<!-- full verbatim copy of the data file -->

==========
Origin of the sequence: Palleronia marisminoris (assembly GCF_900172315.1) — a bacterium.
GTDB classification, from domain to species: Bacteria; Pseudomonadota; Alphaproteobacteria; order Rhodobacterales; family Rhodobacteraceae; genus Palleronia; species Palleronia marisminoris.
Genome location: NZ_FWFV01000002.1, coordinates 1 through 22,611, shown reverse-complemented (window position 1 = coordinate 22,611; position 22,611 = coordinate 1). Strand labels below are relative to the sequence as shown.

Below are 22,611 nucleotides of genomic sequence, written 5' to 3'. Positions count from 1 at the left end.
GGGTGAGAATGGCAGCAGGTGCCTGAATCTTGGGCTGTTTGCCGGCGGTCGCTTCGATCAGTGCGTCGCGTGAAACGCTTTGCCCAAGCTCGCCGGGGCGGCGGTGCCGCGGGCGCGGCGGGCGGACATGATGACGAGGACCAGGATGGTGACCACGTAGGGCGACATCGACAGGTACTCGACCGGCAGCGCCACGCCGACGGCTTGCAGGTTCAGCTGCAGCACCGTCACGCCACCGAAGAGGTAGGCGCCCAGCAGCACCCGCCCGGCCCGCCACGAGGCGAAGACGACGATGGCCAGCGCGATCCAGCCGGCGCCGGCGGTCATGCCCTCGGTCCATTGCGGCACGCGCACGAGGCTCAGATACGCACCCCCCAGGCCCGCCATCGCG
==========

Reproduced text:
Origin of the sequence: Palleronia marisminoris (assembly GCF_900172315.1) — a bacterium.
GTDB classification, from domain to species: Bacteria; Pseudomonadota; Alphaproteobacteria; order Rhodobacterales; family Rhodobacteraceae; genus Palleronia; species Palleronia marisminoris.
Genome location: NZ_FWFV01000002.1, coordinates 1 through 22,611, shown reverse-complemented (window position 1 = coordinate 22,611; position 22,611 = coordinate 1). Strand labels below are relative to the sequence as shown.

Below are 22,611 nucleotides of genomic sequence, written 5' to 3'. Positions count from 1 at the left end.
GGGTGAGAATGGCAGCAGGTGCCTGAATCTTGGGCTGTTTGCCGGCGGTCGCTTCGATCAGTGCGTCGCGTGAAACGCTTTGCCCAAGCTCGCCGGGGCGGCGGTGCCGCGGGCGCGGCGGGCGGACATGATGACGAGGACCAGGATGGTGACCACGTAGGGCGACATCGACAGGTACTCGACCGGCAGCGCCACGCCGACGGCTTGCAGGTTCAGCTGCAGCACCGTCACGCCACCGAAGAGGTAGGCGCCCAGCAGCACCCGCCCGGCCCGCCACGAGGCGAAGACGACGATGGCCAGCGCGATCCAGCCGGCGCCGGCGGTCATGCCCTCGGTCCATTGCGGCACGCGCACGAGGCTCAGATACGCACCCCCCAGGCCCGCCATCGCG